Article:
Wisdom from a Father | The BridgeMaker

Wisdom From A Father

By on Jun 16, 2013


father-wisdom

My father gave me the greatest gift anyone could give another person, he believed in me. – Jim Valvano

Father’s Day reminds me of a measuring stick. I use the day to measure my progress as a father from one year to the next. These are the three most important units of measure I use, along with the usual results:

First unit of measure:
Did I provide my children with the basic necessities – food, water, shelter and safety?
Result:
Yes.

Second unit of measure:
Did I provide emotional support when it was needed?
Result:
I think so.

Third unit of measure:
Did I share a piece of wisdom my children will cherish?
Result:
I hope so.

The Most Important Legacy

With my children growing older and beginning their own lives, it’s less important that I focus on their basic necessities and more important that I put effort into sharing pieces of wisdom that will continue to shape their lives. Perhaps I can even offer some wisdom they will want to pass along to their children one day.

From the wisdom I provide, I want my children to learn from my successes, understand why my mistakes were mistakes and place their trust in a few of the paths I’ve already walked so their journeys can be a little easier.

I want to change the I hope so result to a Yes result; I want the wisdom I leave behind to be my most important legacy.

My Best Wisdom

Brandon, Caitlin, Emily and Emily – here’s the best wisdom I have to offer. Use it to continue creating your lives, and then share the wisdom with your children when they are ready to receive it:

  • Forget regret.
    Leave your mistakes and regret in the past. They don’t define your value, then or now.
  • Don’t be afraid to ask for help.
    You are not alone. It may feel that way sometimes, but you are blessed with a family who will always extend a hand to help you up. All you have to do is ask.
  • Believe you are worthy.
    You are worthy of achieving whatever goal, hope or dream lives in your heart. But take caution: The closer you get to your dream is when doubt becomes the loudest. Replace doubt with the truth. And the truth is you are worthy to have your heart’s desire.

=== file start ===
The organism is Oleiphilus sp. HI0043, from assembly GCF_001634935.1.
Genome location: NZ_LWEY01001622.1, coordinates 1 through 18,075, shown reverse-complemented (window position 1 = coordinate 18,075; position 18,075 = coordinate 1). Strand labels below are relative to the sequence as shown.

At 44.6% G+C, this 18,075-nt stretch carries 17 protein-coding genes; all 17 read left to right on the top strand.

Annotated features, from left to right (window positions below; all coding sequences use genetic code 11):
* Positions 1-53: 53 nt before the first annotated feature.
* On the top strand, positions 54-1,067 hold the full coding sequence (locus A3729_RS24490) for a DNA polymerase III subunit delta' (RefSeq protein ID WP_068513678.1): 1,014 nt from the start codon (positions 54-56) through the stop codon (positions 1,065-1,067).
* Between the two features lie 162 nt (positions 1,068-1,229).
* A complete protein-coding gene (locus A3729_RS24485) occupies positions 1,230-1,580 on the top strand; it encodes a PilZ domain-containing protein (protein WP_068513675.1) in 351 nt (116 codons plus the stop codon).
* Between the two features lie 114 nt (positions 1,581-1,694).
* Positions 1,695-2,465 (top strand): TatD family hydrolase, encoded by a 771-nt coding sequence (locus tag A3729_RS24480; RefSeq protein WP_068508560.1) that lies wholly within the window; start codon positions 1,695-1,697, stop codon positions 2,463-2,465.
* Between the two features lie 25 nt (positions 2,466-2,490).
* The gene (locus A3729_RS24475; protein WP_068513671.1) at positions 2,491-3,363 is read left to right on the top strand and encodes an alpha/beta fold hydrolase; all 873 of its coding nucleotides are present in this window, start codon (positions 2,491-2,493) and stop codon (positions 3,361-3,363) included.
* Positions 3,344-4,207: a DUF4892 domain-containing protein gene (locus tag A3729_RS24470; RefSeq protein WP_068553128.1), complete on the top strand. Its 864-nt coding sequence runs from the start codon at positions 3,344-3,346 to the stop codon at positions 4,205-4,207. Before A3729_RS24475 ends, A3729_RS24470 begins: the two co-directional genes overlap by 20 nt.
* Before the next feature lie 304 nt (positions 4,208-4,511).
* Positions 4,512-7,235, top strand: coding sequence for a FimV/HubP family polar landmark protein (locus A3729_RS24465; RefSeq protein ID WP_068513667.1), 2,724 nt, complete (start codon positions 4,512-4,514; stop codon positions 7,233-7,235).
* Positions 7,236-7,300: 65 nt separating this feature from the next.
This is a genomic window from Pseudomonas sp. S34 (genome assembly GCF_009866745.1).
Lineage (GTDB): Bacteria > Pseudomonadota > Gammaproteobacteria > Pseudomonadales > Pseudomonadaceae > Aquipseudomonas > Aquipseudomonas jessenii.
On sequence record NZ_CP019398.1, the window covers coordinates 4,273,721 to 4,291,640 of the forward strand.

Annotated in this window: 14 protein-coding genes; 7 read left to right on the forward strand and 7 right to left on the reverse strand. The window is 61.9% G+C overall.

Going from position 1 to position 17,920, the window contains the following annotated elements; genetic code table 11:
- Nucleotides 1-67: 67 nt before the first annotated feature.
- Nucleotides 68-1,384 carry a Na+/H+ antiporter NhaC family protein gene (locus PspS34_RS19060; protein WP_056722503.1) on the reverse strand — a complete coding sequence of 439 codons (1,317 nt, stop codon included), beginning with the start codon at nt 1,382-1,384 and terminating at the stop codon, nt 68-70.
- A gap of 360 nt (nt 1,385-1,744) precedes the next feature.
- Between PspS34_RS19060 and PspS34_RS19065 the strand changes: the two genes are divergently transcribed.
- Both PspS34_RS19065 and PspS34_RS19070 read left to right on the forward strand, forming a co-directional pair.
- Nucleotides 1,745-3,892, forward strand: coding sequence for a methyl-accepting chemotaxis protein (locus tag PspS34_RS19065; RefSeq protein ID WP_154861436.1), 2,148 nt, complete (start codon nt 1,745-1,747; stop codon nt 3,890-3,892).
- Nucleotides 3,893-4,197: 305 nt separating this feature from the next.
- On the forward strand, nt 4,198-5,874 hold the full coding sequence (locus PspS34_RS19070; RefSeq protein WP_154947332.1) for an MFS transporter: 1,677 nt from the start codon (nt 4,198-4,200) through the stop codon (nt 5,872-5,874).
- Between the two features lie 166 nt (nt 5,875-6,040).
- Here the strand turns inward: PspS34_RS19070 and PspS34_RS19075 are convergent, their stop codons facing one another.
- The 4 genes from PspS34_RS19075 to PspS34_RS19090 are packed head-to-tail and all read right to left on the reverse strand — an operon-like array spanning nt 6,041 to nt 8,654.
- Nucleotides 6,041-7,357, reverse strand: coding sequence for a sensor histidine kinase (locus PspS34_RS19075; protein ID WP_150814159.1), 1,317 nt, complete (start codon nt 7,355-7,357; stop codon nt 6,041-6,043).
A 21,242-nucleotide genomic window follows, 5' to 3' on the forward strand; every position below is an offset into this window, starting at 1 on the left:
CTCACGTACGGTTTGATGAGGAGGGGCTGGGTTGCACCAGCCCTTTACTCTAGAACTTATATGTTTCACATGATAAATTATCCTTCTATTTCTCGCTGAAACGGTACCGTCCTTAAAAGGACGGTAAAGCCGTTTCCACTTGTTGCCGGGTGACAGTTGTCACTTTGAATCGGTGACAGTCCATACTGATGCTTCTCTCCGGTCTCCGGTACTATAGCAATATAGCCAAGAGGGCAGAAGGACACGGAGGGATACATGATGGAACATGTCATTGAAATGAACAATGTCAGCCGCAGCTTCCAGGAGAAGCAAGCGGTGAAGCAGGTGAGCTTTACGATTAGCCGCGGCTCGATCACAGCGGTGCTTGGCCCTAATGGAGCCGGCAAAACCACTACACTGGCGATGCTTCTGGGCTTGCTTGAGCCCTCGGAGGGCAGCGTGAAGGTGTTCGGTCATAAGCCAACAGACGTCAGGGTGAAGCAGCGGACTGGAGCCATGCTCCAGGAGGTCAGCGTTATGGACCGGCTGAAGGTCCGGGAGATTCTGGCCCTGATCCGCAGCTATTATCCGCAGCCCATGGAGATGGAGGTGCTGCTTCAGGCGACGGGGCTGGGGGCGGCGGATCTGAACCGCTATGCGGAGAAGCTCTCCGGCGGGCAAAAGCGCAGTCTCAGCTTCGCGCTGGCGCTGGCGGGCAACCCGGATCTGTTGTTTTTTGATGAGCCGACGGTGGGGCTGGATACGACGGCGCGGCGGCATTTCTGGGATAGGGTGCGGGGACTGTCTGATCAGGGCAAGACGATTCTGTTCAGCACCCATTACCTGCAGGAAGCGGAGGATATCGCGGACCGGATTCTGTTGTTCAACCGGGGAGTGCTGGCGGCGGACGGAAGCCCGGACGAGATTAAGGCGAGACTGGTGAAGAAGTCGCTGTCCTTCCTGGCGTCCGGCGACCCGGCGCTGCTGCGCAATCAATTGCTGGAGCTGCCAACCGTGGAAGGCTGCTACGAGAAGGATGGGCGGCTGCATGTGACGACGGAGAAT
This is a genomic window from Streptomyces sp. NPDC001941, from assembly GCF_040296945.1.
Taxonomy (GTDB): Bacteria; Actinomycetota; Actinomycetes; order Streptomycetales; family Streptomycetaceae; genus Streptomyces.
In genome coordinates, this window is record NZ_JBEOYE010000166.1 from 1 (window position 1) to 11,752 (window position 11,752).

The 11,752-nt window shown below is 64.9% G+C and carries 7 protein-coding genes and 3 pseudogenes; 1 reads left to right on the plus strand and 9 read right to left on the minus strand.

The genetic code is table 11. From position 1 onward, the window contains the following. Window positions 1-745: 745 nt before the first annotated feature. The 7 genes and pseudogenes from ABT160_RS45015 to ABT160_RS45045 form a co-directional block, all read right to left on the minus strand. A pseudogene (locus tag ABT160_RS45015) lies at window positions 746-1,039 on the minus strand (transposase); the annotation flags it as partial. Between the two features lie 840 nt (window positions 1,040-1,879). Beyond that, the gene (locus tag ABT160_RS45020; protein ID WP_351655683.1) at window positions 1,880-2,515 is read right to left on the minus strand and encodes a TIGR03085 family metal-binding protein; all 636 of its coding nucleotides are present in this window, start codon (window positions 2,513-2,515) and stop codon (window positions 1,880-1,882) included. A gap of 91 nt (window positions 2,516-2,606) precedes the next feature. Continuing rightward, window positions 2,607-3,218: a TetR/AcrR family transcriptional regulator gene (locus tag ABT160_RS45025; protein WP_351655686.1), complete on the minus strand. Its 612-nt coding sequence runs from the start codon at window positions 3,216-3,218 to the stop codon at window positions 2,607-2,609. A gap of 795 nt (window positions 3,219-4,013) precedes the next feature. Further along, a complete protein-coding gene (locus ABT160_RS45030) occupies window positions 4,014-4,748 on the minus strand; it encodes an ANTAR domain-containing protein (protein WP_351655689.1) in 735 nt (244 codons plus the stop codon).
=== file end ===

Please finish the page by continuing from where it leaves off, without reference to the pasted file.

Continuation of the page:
• Keep the faith.
    When you feel weary from the effort and you are tired from being hit so many times, but the dream is still not realized, the one thing that tells you to keep going; to get up tomorrow, is your faith.
  • You are what you do.
    You are not what you think, or what you feel, or what you say, you are what you do. Actions speak louder than words. If you are unhappy with a particular part of your life, take a hard look at what you are doing to be happier.
  • Perform one act of kindness daily.
    Kindness breeds more kindness. Be an agent for kindness and watch your world change for the better.
  • Embrace your setbacks.
    You’ll never get everything you want. When disappointment visits, receive the gift it brings – experience.
  • Marry your best friend.
    There are many reasons your mother and I have stayed married for 28 years. One reason is we are still each other’s best friend.
  • Enjoy your children at every age.
    Find joy with changing the diapers; delight in helping with the homework; take pride when they are ready to leave and discover gladness in being their friend when that’s the only thing left to be.
  • Boys – love your wives.
    Never strike, insult or demean. Give your wife the biggest set of wings you can find and then help her fly.
  • Girls – love your husbands.
    Be your husband’s biggest fan and loudest encourager. Tell him, “You can,” when he thinks he can’t.
  • Don’t waste days.
    Savor everyday – even the days with the flat tires, broken furnaces and leaking roofs. The gift of today is the only one that is guaranteed.
Father’s Day 2013

This might just be the Father’s Day the measuring stick gets put away. Rather than measuring the kind of father I think I should be, I think I’ll start relying on the kind of father I know I am.

Maybe my honest transparency is wisdom enough for my children to understand that they don’t have to be perfect parents either – they just have to give their children the best of themselves. And when they do, the love, admiration and respect I have for Brandon, Caitlin, Andrew and Emily will be paid forward to their children.

I can’t think of a better legacy to leave.

The BridgeMaker Founder Alex Blackwell is the author of Letting Go: 25 True Stories of Peace, Hope and Surrender. Join the community to connect, share and inspire: Twitter | Facebook | More Posts

  • Evelyn Lim

    Thank you for sharing your wisdom, Alex. It’s great that you are leaving such a meaningful legacy. Your children are fortunate to have you as their dad!

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